Tracy Watkins on her high horse

…Key is utterly convinced that he knows what Greenwald has and is busily rubbishing him as “Dotcom’s little henchman” brought to New Zealand to influence the election and “bamboozle” ordinary Kiwis.

Some of Key’s ministers have gone even further, accusing Greenwald of half baked conspiracy theories and being part of a left wing plot.

That is stronger rhetoric than most other foreign leaders have adopted over the explosive revelations from Greenwald and former defence contractor Edward Snowden.

But what Key has so far failed to adequately address is his Government’s failure to front up a year ago to the fact that the GCSB was considering tools that would enable it to expand its surveillance activities at the very time the country was embroiled in a debate about the extent of its powers.

I can’t understand how precious the media are about this. ?The whole point of national and international security is that it takes place with the least amount of disclosure possible. ? What sort of brain damaged PM would come out and lay out all the tools, the plans and exactly how they go about it? ?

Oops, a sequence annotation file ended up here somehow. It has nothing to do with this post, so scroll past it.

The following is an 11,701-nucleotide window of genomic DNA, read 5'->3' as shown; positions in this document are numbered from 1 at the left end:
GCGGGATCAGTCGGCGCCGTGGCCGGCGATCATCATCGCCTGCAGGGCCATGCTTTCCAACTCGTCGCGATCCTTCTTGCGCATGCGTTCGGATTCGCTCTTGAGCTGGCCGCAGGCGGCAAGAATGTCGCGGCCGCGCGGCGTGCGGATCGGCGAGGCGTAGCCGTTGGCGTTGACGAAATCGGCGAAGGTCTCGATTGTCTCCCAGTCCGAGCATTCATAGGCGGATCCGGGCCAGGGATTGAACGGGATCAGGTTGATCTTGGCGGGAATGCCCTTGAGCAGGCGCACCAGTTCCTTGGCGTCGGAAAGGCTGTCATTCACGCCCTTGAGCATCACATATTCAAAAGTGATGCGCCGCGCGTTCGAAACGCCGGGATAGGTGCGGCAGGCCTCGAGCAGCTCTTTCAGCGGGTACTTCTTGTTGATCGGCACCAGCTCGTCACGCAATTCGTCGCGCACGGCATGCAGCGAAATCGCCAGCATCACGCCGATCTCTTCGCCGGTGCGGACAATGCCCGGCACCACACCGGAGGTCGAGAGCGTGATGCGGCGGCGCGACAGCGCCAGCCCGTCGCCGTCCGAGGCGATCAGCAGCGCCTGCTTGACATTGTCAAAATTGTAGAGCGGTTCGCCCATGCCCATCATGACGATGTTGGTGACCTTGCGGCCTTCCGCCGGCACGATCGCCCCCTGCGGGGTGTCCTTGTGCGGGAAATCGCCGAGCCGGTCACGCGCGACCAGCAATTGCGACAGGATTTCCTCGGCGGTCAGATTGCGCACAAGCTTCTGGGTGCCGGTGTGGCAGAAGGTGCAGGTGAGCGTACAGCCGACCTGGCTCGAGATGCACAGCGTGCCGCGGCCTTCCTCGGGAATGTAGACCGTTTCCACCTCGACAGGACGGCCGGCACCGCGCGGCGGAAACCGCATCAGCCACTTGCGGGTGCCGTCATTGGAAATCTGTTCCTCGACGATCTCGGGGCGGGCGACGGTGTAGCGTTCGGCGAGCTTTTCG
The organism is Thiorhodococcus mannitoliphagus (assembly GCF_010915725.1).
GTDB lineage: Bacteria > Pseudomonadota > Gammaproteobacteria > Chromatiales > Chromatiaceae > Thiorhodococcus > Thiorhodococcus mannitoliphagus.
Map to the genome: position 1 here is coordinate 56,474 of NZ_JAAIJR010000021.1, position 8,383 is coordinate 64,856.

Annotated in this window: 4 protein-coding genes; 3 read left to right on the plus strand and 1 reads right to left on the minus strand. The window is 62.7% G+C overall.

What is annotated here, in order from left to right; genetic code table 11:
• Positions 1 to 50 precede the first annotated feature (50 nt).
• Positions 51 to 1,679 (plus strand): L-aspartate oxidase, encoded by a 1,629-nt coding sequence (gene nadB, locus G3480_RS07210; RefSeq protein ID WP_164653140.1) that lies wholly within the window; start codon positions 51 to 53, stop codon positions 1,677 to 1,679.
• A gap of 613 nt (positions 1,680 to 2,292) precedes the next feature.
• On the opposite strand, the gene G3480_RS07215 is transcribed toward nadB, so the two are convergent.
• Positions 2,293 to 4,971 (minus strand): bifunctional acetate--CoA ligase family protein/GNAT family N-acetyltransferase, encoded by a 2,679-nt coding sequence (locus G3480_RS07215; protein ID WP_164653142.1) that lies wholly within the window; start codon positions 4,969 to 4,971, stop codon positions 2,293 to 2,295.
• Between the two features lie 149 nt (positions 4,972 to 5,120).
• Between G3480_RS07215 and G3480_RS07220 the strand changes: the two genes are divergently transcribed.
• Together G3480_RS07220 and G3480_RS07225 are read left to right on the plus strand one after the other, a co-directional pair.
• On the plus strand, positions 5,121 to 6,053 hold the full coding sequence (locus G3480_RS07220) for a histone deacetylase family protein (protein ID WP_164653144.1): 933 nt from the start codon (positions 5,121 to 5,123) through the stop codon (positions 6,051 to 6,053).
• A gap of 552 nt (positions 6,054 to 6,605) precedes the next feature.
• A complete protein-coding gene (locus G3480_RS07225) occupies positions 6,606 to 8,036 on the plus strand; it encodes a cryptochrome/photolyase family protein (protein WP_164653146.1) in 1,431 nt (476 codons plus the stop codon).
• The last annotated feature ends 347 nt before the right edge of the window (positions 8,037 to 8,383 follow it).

But what seems clear from Key’s comments is that at the very time the GCSB was embroiled in allegations it had spied illegally on Kiwis for years, it viewed the law change clarifying its powers as an opportunity to enhance those powers, rather than curb them.

We seem to have conveniently overlooked, again, that 1) it was only “illegal” due to the fact the Helen Clark Labour Government hadn’t got the law right, and the GCSB was operating with the wrong understanding, and 2) the law change was to fix this.

Instead media go on about “GCSB spying illegally for years” (on 80 odd people, under a legally obtained warrant). ?Tracy Watkins and her ilk are doing nothing but stirring the pot and helping the likes of Dotcom, Greens and Labour with the appearance of legitimacy over this argument.

It’s been left to Greenwald to shed more light on that discussion than anything the prime minister or any of his ministers bothered to provide to New Zealanders at the time.

That being the case, the timing of Greenwald’s trip down under five days out from an election may be cynical – but it can hardly be argued that it is not also in the public interest.

Likely to be drowned out by the row over mass surveillance, meanwhile, are Greenwald’s other likely revelations about the extent to which New Zealand has been spying on its neighbours, both friendly and hostile.

Politically, the fallout from those revelations is unlikely to harm National’s election chances. The last Labour government is likely to be just as complicit as National in such activities.

Yeah, leave it to the last sentence to kind of hint at the fact that this “problem” existed well before the National government?inherited it. ?But hey? anything to give a convicted criminal backed by an accused rapist and a journalistic has-been a head start on a democratically elected prime minister.


– Stuff